GOCCs such as SSS and GSIS cannot simply rely on the contributions mandated by law. They must maintain an acceptable collection efficiency rate and invest the funds received to maintain the financial viability of its operations. This requires the GOCC to be run by competent and motivated managers and professionals who are also sought after by large companies in the private sector. Unreasonably lowering compensation would only result in the loss of talent without addressing the goal of improving the pension system. Notably, personnel expenses on average accounted for 5% and 4% of total expenses for SSS and GSIS respectively.
The key is to hold SSS and GSIS officials accountable for achieving concrete and measurable breakthroughs in improving the country’s pensions system, which is done through the GOCCs Performance Scorecards that are available for public scrutiny on the websites of both GCG and the GOCC concerned.
Q: How will this reform the current compensation system of GOCCs?
A: The CPCS standardizes compensation in GOCCs and makes it transparent by making public the rates of salaries, allowances and benefits.
Moreover, the CPCS streamlines the number of allowances to only 5 such that the basic salary represents almost all of the total compensation of a GOCC officer or employee with no more hidden allowances or bonuses.
1. Basic salary
2. Standard allowance and benefits
(e.g. Mid-year Bonus, Year-end Bonus, rice, meal and clothing allowance)
Depending on Type of Job:
Specific Purpose Allowance (e.g. hazard pay)
Depending on Performance:
Variable Pay or Performance-Based Bonus
Q: Will all GOCCs be covered by the CPCS?
A: Only GOCCs under the jurisdiction of R.A. No. 10149 shall be covered by the CPCS.
Q: What is the assurance that GOCCs will not abuse the CPCS?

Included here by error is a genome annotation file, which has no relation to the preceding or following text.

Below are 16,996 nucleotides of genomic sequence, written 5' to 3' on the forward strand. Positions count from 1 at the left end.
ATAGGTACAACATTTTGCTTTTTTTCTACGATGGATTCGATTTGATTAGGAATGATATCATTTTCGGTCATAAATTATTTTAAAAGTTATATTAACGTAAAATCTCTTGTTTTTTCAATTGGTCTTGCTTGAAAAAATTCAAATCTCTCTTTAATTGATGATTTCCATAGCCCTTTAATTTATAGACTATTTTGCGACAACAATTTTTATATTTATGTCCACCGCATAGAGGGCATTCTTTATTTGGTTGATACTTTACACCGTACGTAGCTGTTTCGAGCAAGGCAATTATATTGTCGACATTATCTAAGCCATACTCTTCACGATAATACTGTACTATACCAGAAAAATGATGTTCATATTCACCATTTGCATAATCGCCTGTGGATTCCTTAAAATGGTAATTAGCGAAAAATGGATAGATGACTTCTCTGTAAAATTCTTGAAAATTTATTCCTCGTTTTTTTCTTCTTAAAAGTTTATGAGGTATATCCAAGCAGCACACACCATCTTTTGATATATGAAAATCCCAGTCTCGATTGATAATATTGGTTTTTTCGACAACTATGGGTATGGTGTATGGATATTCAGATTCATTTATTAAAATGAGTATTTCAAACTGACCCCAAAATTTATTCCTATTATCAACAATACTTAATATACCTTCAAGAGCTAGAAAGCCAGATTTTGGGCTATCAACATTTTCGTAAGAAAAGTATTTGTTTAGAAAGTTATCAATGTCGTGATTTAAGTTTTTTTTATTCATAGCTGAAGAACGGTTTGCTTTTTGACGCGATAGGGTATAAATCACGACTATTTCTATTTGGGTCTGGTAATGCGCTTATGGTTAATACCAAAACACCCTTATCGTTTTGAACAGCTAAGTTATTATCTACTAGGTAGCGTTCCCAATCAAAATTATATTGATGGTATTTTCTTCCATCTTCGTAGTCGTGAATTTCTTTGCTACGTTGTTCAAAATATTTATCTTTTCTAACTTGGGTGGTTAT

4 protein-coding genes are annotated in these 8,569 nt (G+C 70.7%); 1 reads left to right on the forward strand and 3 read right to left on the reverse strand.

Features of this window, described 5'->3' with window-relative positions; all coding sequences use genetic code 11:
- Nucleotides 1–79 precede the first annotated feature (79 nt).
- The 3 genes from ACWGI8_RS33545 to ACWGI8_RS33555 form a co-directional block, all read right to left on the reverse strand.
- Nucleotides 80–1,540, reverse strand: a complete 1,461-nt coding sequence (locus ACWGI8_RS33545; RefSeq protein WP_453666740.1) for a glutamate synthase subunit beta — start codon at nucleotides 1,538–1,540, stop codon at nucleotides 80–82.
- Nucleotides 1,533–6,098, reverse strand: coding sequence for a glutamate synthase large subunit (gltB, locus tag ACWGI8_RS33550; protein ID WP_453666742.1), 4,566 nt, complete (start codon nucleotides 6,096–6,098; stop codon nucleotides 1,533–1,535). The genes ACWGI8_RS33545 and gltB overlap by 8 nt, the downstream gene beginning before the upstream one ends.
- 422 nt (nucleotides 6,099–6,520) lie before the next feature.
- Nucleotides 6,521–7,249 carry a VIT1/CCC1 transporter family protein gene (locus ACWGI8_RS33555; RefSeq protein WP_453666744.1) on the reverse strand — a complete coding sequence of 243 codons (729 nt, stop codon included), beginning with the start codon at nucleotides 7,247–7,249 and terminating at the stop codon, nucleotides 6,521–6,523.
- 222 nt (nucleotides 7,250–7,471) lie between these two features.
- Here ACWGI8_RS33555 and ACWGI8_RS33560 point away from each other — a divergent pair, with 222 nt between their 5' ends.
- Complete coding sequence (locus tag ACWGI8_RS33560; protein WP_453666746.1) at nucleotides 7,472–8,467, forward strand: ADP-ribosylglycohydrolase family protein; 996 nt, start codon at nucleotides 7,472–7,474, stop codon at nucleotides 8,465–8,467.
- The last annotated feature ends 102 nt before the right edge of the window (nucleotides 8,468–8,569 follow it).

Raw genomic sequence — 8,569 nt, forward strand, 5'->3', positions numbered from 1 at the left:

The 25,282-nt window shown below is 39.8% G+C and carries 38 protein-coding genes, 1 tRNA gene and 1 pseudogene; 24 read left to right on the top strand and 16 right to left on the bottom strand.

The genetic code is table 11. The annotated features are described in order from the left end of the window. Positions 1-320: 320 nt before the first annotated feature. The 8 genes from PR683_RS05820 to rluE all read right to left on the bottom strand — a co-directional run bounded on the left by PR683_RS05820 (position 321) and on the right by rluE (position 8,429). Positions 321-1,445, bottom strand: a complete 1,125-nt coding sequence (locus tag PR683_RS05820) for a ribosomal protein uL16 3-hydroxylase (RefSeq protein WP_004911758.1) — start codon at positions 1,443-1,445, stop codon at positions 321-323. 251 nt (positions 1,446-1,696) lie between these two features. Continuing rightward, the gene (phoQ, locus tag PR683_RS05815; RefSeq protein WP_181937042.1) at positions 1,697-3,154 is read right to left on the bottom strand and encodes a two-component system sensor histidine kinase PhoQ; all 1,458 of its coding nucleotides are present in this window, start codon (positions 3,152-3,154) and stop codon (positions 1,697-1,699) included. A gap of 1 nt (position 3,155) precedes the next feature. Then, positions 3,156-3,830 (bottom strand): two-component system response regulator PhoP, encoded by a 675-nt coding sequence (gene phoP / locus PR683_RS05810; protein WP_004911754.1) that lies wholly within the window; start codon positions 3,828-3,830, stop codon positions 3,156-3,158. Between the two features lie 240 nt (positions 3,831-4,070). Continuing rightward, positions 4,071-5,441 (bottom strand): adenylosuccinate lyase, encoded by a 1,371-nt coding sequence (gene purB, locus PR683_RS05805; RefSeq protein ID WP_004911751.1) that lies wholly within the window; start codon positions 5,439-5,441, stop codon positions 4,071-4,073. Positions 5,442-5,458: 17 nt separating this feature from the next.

A: Before adopting the rates under the CPCS, each covered GOCC, acting through its Governing Board, shall adopt a Total Compensation Framework (TCF) subject to the recommendation of the Governance Commission and approval of the President. GCG shall vet the proposed Total Compensation Framework to ensure that it meets the guidelines and the same is financially viable. If the GOCC Governing Board were to add compensation beyond the approved TCF, the same would be disallowed by the Commission on Audit (COA) for being unauthorized compensation and the Board and/or the personnel receiving such unauthorized compensation would be personally liable to restitute the same.
Q: Why is the compensation of GOCC personnel different from personnel in the National Government Agencies (NGA)? Aren’t they all civil servants who should be paid based on just one uniform standard?
A: The CPCS has been developed in such a way that compensation in GOCCs is also aligned with the Salary Standardization Law (SSL) for NGAs. The reason for the current difference lies mainly in the source of funding since majority of the GOCCs can implement compensation reforms using revenues generated from their operations. NGAs, on the other hand, draw their resources from the General Appropriations Act, and must contend with the available fiscal space arising from the need to fund many other important projects and programs of government.
Q: Will the CPCS be subject to change?
A: The CPCS is subject to periodic review by the Governance Commission to ensure that it remains competitive and applicable considering changes in the financial environment. Changes will be made public prior to implementation.